Issue 36 / 29 September 2014

NEW Australian research has again ruled out any link between abortion and breast cancer, after experts were prompted to review local data in response to suggestions in the media that such a link may exist.

In a research letter published by the MJA, Victorian cancer researchers detailed a prospective cohort study in which they found no association between abortion in the first trimester and breast cancer. (1)
Similarly, no breast cancer link was found with abortion before first full-time pregnancy or with abortion in the first two trimesters.

The researchers reviewed the records of 24 018 Victorian women, aged 40‒69 years who were free of cancer when their data were collected between 1990 and 1994 as part of the Melbourne Collaborative Cohort Study. (2)

These records, which included information on all pregnancies but did not differentiate between spontaneous and induced abortion, were reviewed against the Victorian Cancer Registry. The researchers found that up to December 2012, 1235 of the women were subsequently diagnosed with breast cancer.

The findings came after media reports that senior federal government minister, Senator Eric Abetz, had suggested on a commercial news program that there was a link between abortion and breast cancer, sparking condemnation by medical experts. Senator Abetz later denied making such a claim. (3)

Professor Kelly-Anne Phillips, a coauthor of the MJA research letter and head of the Breast and Ovarian Cancer Risk Management Clinic at the Peter MacCallum Cancer Centre, said the recent controversy was surprising, particularly given that such a link had been ruled out by an analysis of data from 53 studies a decade ago. (4)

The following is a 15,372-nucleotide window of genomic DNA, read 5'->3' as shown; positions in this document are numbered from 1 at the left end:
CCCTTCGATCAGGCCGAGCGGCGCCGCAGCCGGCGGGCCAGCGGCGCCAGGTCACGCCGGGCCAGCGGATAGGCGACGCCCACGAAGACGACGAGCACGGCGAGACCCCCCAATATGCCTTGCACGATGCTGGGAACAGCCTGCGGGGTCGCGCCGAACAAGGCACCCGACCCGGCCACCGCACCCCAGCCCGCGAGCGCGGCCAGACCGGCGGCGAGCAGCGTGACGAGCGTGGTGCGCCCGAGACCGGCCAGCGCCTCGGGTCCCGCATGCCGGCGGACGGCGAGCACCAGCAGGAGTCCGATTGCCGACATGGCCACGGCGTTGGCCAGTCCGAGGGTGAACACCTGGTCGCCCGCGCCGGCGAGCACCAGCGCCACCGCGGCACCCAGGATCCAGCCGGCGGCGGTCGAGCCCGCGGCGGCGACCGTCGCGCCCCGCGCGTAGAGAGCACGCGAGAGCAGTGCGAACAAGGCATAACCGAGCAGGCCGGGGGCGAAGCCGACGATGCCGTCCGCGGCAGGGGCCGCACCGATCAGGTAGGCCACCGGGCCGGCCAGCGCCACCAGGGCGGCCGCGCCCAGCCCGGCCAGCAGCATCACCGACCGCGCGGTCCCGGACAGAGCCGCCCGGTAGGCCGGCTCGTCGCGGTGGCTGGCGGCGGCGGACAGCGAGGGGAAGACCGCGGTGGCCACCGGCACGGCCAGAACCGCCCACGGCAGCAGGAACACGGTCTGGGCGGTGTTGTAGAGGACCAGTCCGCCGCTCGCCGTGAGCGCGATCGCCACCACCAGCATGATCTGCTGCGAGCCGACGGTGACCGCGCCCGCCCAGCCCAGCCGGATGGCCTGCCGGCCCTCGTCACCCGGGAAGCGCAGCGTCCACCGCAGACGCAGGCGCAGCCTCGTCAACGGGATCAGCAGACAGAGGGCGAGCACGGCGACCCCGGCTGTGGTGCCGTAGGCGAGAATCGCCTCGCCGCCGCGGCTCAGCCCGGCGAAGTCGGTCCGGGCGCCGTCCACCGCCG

“We, along with many national and international organisations, including Cancer Australia, had been very clear that there is no link, based on the previous, pretty vast literature that was out there”, Professor Phillips told MJA InSight.

However, she said that until now the only Australian data available was a case–control study from the 1980s which purported to show a link between breast cancer and abortion. She said there was good literature demonstrating that reporting bias was present in case–control studies of this issue, so they tended to erroneously show a link.

“We decided it was important to look at this question prospectively in an Australian cohort”, she said.

“It’s a prospective study, it’s much more robust and, as with the other prospective studies internationally, we did not show a link between abortion and breast cancer. That’s clear.”

Associate Professor Stephen Robson, vice-president of the Royal Australian and New Zealand College of Obstetricians and Gynaecologists (RANZCOG), said the idea that termination of pregnancy (TOP) might cause breast cancer had been suggested as a hypothesis about 35 years ago, based on small-scale animal experiments.

“However, thorough and extensive analysis of data in the subsequent years has not unearthed any causative link between TOP and breast cancer. Any correlation between the two is likely to represent a bias due to recall — women who have breast cancer are more likely to think about events in the past and are more likely to tell investigators about a previous TOP than women who do not have breast cancer”, he said.

“RANZCOG, like virtually every women’s health body around the world, does not support any link between TOP and subsequent breast cancer.”

Cancer Australia also confirmed that the research on this issue is clear. “Research has shown there is no link between termination of pregnancy and increased risk of breast cancer. This includes both induced abortion and spontaneous miscarriage”, a Cancer Australia spokesperson said.

Ms Katie Clift, a spokesperson for Cancer Council Queensland, told MJA InSight: “This local research is important, and reinforces the latest evidence, which should well and truly put this issue to rest.”


1. MJA 2014; Online 29 September
2. Cancer Council Victoria: Overview of Melbourne Collaborative Cohort Study